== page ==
Artificial Intelligence, Medical Malpractice, and the End of Defensive Medicine

By Shailin Thomas

Artificial intelligence and machine-learning algorithms are the centerpieces of many exciting technologies currently in development. From self-driving Teslas to in-home assistants such as Amazon’s Alexa or Google Home, AI is swiftly becoming the hot new focus of the tech industry. Even those outside Silicon Valley have taken notice — Harvard’s Berkman Klein Center and the MIT Media Lab are collaborating on a $27 million fund to ensure that AI develops in an ethical, socially responsible way. One area in which machine learning and artificial intelligence are poised to make a substantial impact is health care diagnosis and decision-making. As Nicholson Price notes in his piece Black Box Medicine, Medicine “already does and increasingly will use the combination of large-scale high-quality datasets with sophisticated predictive algorithms to identify and use implicit, complex connections between multiple patient characteristics.” These connections will allow doctors to increase the precision and accuracy of their diagnoses and decisions, identifying and treating illnesses better than ever before.

As it improves, the introduction of AI to medical diagnosis and decision-making has the potential to greatly reduce the number of medical errors and misdiagnoses — and allow diagnosis based on physiological relationships we don’t even know exist. As Price notes, “a large, rich dataset and machine learning techniques enable many predictions based on complex connections between patient characteristics and expected treatment results without explicitly identifying or understanding those connections.” However, by shifting pieces of the decision-making process to an algorithm, increased reliance on artificial intelligence and machine learning could complicate potential malpractice claims when doctors pursue improper treatment as the result of an algorithm error. In it’s simplest form, the medical malpractice regime in the United States is a professional tort system that holds physicians liable when the care they provide to patients deviates from accepted standards so much as to constitute negligence or recklessness. The system has evolved around the conception of the physician as the trusted expert, and presumes for the most part that the diagnosing or treating physician is entirely responsible for her decisions — and thus responsible if the care provided is negligent or reckless.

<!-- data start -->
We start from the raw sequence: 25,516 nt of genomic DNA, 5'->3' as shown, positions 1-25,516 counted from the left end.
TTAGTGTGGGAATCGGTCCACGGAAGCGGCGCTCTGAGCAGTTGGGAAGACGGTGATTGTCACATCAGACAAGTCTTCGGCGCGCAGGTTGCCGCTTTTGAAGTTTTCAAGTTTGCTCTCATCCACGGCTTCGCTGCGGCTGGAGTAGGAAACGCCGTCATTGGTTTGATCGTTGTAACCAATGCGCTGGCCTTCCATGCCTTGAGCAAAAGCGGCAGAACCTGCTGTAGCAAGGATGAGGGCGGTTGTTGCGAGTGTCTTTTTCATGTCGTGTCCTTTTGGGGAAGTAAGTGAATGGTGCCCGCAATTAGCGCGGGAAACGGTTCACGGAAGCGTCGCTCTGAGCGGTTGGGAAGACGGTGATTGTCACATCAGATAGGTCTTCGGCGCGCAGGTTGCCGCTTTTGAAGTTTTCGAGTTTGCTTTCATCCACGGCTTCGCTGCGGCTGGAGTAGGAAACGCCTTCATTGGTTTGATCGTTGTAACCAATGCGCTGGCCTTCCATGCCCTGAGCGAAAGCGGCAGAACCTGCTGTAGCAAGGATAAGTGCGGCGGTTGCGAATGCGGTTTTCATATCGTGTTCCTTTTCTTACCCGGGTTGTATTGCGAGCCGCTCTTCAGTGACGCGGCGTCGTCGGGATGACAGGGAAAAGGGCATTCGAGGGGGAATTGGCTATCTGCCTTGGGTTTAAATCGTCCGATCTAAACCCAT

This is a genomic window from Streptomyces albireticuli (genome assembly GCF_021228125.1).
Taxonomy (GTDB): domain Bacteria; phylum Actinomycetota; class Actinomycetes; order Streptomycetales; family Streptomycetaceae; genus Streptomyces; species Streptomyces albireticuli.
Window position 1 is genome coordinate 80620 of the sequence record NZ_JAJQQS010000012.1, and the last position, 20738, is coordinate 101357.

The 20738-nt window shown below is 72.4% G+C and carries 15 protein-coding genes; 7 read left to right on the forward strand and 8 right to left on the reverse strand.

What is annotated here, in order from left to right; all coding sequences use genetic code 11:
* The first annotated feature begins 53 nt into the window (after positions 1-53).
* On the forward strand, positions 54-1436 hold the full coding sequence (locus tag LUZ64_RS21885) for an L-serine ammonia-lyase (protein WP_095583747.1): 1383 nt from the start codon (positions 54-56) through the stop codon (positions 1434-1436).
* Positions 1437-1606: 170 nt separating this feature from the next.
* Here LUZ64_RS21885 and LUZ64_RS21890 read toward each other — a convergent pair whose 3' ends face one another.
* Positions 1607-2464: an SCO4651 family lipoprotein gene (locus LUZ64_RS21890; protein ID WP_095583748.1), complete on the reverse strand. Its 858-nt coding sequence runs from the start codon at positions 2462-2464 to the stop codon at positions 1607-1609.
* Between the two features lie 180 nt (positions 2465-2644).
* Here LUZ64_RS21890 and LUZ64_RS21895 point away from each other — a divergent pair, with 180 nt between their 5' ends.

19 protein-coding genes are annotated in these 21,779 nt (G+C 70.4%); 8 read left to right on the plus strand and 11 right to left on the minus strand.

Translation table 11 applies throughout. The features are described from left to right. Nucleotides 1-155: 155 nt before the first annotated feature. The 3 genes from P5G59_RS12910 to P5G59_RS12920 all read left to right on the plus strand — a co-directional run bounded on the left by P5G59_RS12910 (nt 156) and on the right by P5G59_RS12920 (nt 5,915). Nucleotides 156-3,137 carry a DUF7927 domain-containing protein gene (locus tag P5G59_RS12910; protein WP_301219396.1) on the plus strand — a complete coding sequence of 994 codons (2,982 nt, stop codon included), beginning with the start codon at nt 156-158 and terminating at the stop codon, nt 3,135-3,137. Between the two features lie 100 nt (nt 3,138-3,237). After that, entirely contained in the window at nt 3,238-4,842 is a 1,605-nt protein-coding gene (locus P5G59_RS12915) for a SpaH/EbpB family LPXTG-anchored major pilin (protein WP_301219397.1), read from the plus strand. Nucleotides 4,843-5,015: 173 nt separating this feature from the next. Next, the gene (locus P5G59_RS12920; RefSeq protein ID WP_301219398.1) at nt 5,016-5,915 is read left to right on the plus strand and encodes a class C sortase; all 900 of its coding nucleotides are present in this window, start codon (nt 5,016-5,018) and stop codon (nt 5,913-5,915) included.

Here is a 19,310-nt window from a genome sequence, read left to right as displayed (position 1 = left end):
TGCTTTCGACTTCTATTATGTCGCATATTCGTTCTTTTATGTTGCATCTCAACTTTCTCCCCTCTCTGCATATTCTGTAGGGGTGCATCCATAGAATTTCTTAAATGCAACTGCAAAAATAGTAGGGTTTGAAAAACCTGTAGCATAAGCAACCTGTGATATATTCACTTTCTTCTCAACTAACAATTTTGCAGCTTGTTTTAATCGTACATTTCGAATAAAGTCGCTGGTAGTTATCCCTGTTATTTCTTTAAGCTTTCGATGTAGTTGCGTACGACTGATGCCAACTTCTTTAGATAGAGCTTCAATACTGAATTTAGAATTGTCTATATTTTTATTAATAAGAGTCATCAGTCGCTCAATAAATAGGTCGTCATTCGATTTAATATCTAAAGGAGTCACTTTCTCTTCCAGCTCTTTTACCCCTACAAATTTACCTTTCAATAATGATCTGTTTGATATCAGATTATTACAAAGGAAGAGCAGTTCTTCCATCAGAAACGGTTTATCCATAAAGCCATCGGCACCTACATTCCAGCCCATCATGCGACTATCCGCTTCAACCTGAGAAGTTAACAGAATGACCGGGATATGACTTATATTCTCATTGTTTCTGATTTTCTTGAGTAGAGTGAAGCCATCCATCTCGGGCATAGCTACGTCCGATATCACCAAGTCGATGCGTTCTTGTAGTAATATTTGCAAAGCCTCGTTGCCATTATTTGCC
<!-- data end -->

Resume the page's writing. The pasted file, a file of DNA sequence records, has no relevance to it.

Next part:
But who should be responsible when a doctor provides erroneous care at the suggestion of an AI diagnostic tool? If the algorithm has a higher accuracy rate than the average doctor — as many soon will — it seems wrong to continue to place blame on the physician. Going with the algorithm’s suggestion would always be statistically the best option — so it’s hard to argue that a physician would be negligent in following the algorithm, even if it turns out to be wrong and the doctor ends up harming a patient.  As algorithms improve and doctors use them more for diagnosing and decision-making, the traditional malpractice notions of physician negligence and recklessness may become harder to apply.

Is this something about which we should be worried? Medical malpractice laws exist to protect patients, and as algorithms take on a larger role in the medical decision-making process, they will become a less viable means of policing diagnosis and treatment decisions. However, there is reason to believe this could potentially be a good thing.

Malpractice liability for medical decision-making introduces incentives that may not benefit individual patients and are bad for the health care system as a whole.  First, it’s unclear that medical malpractice laws have a protective effect for patients. A study recently performed by researchers at Northwestern suggests that strict malpractice liability laws don’t necessarily correlate with better outcomes for patients. The researchers found that post-operative patients in states where doctors faced an increased risk of malpractice claims or litigation were 22 percent more likely to become septic, 9 percent more likely to develop pneumonia, 15 percent more likely to suffer acute kidney failure, and 18 percent more likely to have gastrointestinal bleeding. Increased malpractice liability was directly correlated to significantly worse outcomes, suggesting that strict medical malpractice laws and heightened liability don’t necessarily influence treatment in ways that keep patients safer.